I alluded to this blog post in an earlier post last week. A post about not wasting bananas of all things.
Over the past several years, the news media has made a bit of a fuss about a certain public figure and her opinions about nutrition in public schools. In fact, her opinions have been supported by many in and out of the field of nutrition. I, for one, will not try to argue that I personally am qualified to declare school lunches nutritional enough. In fact, I was often so hungry by lunchtime I barely took the time to identify the food, let alone consider its nutritional value.
That aside, a related quandary was why in the world were there ever vending machines selling junk food allowed into schools? In many cases, they were introduced into school environments as passive fundraising opportunities. The objections came from the quality of the snacks – junk food only. Vending machines selling even marginally healthy snacks, e.g. nuts, granola bar, juice, fruit, etc. could be argued for in some circles. Consequently, it came as no big surprise to many when they were taken out of most (if not all) schools as a result of highly public figures speaking out against them, bolstered by the cries of outraged parents and dieticians everywhere.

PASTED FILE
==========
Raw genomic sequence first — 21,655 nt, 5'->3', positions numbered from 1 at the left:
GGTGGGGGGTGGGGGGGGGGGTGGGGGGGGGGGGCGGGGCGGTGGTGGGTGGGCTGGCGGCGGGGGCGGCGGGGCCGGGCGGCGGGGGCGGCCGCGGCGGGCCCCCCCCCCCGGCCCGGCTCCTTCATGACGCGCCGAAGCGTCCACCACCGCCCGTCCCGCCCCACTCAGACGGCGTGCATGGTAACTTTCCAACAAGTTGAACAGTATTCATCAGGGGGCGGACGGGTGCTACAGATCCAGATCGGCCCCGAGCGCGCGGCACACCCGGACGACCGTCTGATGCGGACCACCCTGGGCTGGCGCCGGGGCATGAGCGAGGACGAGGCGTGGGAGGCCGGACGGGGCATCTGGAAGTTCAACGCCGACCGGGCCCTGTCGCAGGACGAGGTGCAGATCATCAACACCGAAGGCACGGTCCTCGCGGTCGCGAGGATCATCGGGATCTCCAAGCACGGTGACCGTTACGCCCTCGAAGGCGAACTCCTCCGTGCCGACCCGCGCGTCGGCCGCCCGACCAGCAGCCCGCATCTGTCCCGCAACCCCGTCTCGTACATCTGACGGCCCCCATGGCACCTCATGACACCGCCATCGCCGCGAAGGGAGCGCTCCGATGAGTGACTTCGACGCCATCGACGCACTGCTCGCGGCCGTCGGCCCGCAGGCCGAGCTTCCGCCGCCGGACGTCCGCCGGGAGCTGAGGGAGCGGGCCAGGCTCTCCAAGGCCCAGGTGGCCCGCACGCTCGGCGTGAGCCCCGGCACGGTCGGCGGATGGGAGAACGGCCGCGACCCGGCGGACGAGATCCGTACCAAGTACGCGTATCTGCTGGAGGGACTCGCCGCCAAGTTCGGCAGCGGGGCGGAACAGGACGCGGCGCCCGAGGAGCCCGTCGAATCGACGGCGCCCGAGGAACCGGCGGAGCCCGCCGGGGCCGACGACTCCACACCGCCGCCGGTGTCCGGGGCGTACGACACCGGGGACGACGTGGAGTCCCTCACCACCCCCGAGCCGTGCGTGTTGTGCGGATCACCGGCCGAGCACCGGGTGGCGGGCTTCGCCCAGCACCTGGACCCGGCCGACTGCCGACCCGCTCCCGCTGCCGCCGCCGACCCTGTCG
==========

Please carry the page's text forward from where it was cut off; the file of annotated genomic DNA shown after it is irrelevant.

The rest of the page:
So far, this doesn’t sound like a bad thing, does it? Now, go to your local middle school and stand by the trash can in the cafeteria and watch what the children do to get their ‘chip fix’ now. They take the lunch directly to the trash can, keep the chips and throw everything else away – the fruit, the milk, the entrée, everything! Sure, not every child does this, but even if 20% of the children do this in 50% of the schools, there’s enough food going in the dumpsters every day to feed a good percentage of the food-insecure in those same communities.
Then, the children leave the cafeteria to find the Booster Club, Sports Teams, Cheerleaders, Science Club or some other club selling chocolate bars, popcorn, pizza, nachos or any of a myriad of junk food in the halls to raise funds for their many worthy causes. The same halls where the vending machines used to stand doing the same thing – raising funds for worthy causes at the school.
Could anyone have seen this coming? Is there anything that can be done to fix it? I certainly don’t have the answers, but I do have a question: Were the vending machines really that big of a deal when compared to kids throwing away their lunches as a means to getting a bag a chips?
Remember, waste not, want not…